Immigration conviction of union official reversed
By Tony Leys
The Des Moines Register, May 19, 2009
A Marshalltown union official who was convicted of helping illegal immigrants has won an appeal of the case and probably will not be retried.
Braulio Pereyra-Gabino was charged in the wake of 2006 immigration raids at Swift meatpacking plants in Marshalltown and five other towns around the country.
He was convicted last year of concealing illegal immigrants but acquitted of charges of identity theft and Social Security fraud.
The 8th U.S. Circuit Court of Appeals overturned the conviction last month, saying the trial judge gave unfairly vague instructions to jurors about what prosecutors needed to prove.
Pereyra-Gabino was a local vice president of the United Food and Commercial Workers union, which represents workers at what is now a JBS meatpacking plant. After he was convicted last year, he was sentenced to one year and one day in prison, which was stayed while he appealed the case.
The prosecution's evidence included a secretly made tape of a union-recruiting talk Pereyra-Gabino gave to about 28 new Hispanic workers at the plant. In its ruling, the 8th Circuit said the workers all had passed identity checks by the company. During the talk, Pereyra-Gabino suggested employees use authentic documents outside of work, regardless of what they'd used in the plant, the court said.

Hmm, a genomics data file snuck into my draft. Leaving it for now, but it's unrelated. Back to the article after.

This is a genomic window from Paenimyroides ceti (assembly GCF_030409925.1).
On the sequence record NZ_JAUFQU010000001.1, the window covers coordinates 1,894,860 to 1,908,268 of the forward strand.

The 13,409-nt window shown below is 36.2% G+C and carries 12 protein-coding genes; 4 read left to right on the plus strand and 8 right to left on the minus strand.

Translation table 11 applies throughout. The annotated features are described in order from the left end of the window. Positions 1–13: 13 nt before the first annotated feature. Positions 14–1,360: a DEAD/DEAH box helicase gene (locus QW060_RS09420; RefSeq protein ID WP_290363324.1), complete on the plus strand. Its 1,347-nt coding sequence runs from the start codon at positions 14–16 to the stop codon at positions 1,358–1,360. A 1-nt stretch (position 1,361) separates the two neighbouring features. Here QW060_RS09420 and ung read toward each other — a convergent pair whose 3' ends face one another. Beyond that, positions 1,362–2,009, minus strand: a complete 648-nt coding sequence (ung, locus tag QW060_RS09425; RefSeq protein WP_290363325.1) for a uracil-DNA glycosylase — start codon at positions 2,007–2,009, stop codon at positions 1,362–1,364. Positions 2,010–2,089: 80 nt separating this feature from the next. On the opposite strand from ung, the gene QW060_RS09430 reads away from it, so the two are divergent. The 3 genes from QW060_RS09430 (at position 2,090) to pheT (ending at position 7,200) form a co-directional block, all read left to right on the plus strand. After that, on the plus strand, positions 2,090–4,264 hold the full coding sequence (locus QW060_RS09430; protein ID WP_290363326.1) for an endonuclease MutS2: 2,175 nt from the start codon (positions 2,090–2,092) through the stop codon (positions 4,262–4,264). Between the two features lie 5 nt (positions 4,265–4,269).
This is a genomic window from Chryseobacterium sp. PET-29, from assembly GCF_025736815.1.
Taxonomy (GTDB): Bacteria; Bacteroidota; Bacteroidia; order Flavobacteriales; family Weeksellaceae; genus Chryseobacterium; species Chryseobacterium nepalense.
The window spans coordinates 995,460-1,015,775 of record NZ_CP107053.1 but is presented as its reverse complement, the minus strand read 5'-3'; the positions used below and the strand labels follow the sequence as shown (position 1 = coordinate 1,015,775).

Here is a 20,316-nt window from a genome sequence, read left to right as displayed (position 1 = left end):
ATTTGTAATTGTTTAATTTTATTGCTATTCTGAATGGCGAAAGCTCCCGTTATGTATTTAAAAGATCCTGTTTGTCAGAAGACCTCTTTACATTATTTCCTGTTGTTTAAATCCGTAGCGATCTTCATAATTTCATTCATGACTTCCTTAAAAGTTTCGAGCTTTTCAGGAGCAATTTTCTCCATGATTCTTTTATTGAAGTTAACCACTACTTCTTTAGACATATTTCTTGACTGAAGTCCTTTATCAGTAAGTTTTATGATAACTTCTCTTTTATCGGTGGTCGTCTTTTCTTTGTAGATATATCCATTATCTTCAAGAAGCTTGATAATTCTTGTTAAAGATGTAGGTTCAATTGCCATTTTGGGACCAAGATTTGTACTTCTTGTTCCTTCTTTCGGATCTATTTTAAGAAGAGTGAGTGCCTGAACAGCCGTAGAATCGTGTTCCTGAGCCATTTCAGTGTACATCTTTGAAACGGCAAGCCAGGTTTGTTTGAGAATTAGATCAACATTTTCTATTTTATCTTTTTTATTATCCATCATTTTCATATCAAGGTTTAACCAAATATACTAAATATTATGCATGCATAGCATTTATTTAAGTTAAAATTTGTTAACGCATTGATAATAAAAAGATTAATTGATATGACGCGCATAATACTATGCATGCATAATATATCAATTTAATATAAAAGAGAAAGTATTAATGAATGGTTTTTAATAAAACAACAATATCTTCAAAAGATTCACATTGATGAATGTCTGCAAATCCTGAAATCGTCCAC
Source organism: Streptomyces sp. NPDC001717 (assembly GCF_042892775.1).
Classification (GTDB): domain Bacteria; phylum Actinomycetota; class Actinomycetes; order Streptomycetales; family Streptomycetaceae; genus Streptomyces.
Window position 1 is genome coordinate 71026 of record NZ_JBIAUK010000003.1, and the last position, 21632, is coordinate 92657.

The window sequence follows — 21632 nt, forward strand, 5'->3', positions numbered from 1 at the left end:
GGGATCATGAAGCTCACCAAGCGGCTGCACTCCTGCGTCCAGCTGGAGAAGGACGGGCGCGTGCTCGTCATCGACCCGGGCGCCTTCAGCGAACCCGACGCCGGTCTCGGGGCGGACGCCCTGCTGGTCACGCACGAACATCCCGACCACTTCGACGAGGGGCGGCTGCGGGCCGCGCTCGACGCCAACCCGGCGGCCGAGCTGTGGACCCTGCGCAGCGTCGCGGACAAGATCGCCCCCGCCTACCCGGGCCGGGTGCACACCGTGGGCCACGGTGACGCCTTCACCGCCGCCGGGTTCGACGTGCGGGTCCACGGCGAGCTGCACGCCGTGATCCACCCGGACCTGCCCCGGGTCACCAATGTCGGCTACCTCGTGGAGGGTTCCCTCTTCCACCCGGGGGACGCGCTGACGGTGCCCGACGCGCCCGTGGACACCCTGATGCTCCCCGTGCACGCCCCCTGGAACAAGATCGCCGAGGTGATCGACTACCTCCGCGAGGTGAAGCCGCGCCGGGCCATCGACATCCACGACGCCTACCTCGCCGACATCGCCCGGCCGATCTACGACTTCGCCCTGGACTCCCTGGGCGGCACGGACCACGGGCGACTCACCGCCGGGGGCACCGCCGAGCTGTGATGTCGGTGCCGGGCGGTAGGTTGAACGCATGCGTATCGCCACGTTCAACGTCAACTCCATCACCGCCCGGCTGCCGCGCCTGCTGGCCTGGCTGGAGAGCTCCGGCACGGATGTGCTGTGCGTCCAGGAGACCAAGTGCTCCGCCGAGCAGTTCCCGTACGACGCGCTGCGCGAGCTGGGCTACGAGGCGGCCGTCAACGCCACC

He reportedly told the new workers that he could help them obtain lawyers if needed, and that they should call him if they ever were arrested. He also discouraged them from telling him what their immigration status was.
Pereyra-Gabino's lawyer argued in court that those comments were protected under the First Amendment right to free speech. But the Appeals Court based its ruling on his claim that jury instructions were vague about what prosecutors needed to prove. It noted the instructions did not require jurors to find that the defendant harbored any individual worker whom he knew to be in the country illegally.
'It is true that jury instructions need not be 'technically perfect or even a model of clarity,' ' the court wrote. 'Nevertheless, they must inform the jury of the essential elements of the offense charged and the government's burden of proof, … both of which the instructions failed to do in this instance.'
The court went on to say the government's proof 'is not overpowering.'
His lawyer, Keith Rigg, said Pereyra-Gabino continues to work at the Marshalltown plant but no longer holds a union office. A prosecution spokesman said the case probably will not be retried.